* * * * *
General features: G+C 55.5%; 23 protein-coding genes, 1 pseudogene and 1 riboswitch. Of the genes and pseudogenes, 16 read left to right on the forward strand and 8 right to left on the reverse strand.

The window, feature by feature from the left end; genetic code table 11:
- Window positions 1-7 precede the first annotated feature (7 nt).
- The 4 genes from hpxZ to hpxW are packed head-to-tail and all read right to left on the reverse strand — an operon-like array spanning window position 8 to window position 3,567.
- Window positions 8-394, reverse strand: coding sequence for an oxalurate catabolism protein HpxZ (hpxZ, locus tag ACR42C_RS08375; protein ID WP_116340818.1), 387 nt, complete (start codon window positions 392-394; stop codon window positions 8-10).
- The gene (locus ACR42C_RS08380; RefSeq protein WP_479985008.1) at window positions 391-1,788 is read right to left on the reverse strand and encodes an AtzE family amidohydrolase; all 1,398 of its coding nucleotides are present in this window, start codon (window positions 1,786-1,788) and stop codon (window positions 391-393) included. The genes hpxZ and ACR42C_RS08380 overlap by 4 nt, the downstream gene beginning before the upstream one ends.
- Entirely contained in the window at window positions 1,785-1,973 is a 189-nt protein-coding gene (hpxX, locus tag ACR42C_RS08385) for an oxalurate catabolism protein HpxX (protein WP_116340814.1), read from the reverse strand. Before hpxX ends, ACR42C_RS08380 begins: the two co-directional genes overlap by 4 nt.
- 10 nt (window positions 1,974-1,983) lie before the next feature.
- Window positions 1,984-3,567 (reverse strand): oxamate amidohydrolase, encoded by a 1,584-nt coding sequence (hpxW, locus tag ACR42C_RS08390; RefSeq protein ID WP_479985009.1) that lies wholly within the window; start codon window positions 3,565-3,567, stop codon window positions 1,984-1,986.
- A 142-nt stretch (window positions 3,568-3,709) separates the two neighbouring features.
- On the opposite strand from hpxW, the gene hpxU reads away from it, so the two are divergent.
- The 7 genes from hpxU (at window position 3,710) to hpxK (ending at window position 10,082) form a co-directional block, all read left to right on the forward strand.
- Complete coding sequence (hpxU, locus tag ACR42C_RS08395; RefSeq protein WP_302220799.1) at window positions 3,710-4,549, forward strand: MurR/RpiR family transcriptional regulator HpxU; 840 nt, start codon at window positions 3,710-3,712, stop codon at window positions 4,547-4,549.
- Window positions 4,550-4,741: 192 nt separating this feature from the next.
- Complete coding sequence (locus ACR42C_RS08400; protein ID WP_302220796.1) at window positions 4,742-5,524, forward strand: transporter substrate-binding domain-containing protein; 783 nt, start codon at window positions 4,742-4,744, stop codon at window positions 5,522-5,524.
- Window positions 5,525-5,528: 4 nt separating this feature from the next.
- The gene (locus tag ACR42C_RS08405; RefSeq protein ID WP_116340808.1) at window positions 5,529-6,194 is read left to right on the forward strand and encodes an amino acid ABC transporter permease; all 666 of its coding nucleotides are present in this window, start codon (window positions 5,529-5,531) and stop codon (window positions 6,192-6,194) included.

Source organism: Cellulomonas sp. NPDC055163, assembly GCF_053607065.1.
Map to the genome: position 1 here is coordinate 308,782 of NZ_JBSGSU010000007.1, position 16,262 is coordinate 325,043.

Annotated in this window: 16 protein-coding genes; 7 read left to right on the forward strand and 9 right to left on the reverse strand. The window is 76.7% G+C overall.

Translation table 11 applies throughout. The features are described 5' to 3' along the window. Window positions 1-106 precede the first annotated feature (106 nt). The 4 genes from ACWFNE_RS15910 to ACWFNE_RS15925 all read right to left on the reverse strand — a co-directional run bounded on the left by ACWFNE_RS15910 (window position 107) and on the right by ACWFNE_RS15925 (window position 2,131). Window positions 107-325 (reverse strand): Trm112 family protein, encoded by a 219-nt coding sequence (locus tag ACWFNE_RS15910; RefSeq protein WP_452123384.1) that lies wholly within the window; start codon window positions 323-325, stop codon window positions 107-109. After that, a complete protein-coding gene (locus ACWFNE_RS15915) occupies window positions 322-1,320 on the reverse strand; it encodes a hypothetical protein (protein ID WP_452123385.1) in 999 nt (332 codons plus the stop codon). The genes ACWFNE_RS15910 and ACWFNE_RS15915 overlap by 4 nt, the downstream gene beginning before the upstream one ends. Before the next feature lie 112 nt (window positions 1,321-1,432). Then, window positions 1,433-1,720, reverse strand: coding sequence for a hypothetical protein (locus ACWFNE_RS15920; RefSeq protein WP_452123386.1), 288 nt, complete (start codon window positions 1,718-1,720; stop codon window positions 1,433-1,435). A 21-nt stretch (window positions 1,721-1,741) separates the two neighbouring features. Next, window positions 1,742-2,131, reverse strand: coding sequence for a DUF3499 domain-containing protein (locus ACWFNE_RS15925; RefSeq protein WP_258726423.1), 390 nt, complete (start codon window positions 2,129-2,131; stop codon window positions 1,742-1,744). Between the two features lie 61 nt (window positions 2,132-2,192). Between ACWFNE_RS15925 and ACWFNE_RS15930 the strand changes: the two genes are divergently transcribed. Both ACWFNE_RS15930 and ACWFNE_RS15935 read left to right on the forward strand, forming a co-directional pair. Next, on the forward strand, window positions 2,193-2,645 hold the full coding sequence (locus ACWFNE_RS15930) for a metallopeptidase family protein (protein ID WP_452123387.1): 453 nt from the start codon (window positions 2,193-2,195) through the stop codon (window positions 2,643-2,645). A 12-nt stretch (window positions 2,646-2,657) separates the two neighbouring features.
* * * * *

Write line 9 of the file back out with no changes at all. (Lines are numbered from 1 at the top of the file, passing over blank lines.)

- Window positions 1,984-3,567 (reverse strand): oxamate amidohydrolase, encoded by a 1,584-nt coding sequence (hpxW, locus tag ACR42C_RS08390; RefSeq protein ID WP_479985009.1) that lies wholly within the window; start codon window positions 3,565-3,567, stop codon window positions 1,984-1,986.